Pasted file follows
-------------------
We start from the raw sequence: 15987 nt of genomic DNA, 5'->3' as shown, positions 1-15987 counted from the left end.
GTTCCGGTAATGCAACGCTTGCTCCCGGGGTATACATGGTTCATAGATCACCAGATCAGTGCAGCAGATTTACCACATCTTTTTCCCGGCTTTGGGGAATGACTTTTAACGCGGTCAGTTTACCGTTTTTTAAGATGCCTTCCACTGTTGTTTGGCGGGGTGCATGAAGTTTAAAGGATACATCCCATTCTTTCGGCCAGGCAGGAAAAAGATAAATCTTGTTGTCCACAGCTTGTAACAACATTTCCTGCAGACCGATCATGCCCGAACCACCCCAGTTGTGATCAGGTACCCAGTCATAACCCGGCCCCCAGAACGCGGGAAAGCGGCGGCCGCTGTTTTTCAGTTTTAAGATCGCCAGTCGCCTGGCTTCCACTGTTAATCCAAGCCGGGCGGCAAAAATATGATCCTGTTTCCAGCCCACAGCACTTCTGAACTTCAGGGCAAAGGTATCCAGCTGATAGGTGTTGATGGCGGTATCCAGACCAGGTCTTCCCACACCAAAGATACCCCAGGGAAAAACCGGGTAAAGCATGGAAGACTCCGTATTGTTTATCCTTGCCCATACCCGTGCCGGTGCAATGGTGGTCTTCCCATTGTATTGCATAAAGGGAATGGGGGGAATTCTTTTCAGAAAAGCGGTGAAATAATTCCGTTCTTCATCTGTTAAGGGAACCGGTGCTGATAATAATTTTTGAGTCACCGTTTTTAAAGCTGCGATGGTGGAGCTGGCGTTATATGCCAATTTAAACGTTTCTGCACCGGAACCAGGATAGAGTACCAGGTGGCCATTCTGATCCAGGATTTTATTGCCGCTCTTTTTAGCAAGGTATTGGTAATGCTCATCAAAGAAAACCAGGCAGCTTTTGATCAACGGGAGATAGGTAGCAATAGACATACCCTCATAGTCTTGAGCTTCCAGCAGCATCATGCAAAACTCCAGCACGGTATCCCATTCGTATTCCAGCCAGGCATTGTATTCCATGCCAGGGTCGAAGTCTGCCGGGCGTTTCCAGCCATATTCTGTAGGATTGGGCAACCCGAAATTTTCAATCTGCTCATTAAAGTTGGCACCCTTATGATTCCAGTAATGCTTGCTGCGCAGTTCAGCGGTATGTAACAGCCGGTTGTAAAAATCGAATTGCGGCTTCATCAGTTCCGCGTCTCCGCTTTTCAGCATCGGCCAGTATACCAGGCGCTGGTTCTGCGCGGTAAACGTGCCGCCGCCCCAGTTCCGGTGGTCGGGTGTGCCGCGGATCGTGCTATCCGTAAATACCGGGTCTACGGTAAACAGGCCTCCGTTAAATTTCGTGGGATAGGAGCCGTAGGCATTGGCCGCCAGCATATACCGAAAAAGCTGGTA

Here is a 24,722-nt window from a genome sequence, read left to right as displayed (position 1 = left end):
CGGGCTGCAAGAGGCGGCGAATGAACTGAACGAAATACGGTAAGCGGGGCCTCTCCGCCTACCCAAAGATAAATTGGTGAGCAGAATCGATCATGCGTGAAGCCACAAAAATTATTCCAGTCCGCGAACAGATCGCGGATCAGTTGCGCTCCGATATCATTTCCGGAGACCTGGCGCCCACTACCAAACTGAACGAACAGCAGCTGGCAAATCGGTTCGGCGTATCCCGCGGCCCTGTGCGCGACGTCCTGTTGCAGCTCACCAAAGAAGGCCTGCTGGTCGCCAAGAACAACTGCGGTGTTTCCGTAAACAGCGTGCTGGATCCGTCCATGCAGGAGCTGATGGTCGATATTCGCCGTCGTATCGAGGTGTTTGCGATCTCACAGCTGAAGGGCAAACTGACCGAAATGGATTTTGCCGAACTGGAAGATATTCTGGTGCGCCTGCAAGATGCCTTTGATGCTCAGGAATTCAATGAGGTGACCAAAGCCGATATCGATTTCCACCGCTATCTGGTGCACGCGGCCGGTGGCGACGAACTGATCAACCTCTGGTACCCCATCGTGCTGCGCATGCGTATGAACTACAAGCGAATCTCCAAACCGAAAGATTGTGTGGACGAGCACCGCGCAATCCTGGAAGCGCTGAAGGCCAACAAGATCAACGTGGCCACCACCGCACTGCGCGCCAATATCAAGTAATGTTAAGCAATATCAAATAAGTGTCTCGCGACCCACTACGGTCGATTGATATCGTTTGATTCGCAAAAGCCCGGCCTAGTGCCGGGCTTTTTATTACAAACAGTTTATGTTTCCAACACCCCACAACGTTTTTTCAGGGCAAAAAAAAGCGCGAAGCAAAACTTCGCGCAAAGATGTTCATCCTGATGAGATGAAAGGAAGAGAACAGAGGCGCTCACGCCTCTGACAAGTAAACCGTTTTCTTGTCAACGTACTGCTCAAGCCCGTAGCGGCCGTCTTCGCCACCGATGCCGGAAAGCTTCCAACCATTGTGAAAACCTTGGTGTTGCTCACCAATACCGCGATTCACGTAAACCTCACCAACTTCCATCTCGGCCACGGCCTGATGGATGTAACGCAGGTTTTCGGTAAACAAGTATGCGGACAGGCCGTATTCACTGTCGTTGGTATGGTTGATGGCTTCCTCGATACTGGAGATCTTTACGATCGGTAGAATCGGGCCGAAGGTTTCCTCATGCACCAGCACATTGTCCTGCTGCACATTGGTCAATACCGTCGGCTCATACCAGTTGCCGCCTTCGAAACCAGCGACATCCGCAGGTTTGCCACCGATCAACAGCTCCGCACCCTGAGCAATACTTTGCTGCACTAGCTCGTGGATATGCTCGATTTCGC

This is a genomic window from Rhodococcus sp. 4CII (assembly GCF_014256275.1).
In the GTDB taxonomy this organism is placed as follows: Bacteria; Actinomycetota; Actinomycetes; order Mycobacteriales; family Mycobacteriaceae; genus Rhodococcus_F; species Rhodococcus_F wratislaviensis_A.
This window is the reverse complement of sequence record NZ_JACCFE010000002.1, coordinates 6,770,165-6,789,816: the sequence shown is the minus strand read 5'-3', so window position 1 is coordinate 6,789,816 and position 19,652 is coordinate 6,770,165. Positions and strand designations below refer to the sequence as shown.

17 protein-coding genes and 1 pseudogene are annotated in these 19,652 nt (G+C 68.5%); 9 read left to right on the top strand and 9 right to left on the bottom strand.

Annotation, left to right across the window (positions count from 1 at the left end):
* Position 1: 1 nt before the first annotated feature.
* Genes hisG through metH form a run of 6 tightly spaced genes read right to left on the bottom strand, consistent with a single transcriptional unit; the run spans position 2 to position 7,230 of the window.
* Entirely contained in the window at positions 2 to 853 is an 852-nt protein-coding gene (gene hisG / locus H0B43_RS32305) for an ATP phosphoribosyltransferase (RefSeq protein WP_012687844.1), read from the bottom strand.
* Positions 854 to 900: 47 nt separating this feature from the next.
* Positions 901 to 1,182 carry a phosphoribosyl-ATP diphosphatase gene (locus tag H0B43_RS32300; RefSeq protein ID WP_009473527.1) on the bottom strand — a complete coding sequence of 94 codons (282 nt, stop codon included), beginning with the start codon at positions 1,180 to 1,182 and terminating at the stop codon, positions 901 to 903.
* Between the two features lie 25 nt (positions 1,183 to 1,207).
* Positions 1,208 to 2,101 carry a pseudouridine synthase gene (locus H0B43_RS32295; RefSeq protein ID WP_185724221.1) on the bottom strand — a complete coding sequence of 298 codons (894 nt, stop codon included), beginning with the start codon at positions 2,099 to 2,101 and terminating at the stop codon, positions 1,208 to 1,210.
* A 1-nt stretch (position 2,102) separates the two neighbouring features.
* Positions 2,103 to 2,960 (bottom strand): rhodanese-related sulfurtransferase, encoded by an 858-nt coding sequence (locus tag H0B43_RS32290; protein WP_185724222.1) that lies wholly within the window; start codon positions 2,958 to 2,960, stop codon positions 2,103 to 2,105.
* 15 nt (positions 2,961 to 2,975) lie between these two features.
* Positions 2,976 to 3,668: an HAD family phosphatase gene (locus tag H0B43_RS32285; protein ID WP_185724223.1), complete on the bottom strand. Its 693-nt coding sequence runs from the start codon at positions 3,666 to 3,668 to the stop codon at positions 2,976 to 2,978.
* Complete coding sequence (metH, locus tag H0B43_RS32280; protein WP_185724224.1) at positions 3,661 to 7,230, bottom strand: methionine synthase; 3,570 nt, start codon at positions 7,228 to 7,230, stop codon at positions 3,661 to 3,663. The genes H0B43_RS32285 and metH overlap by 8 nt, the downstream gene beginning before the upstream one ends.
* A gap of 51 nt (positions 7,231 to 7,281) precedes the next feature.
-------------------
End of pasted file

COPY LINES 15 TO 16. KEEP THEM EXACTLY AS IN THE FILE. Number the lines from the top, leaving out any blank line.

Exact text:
* Between the two features lie 25 nt (positions 1,183 to 1,207).
* Positions 1,208 to 2,101 carry a pseudouridine synthase gene (locus H0B43_RS32295; RefSeq protein ID WP_185724221.1) on the bottom strand — a complete coding sequence of 298 codons (894 nt, stop codon included), beginning with the start codon at positions 2,099 to 2,101 and terminating at the stop codon, positions 1,208 to 1,210.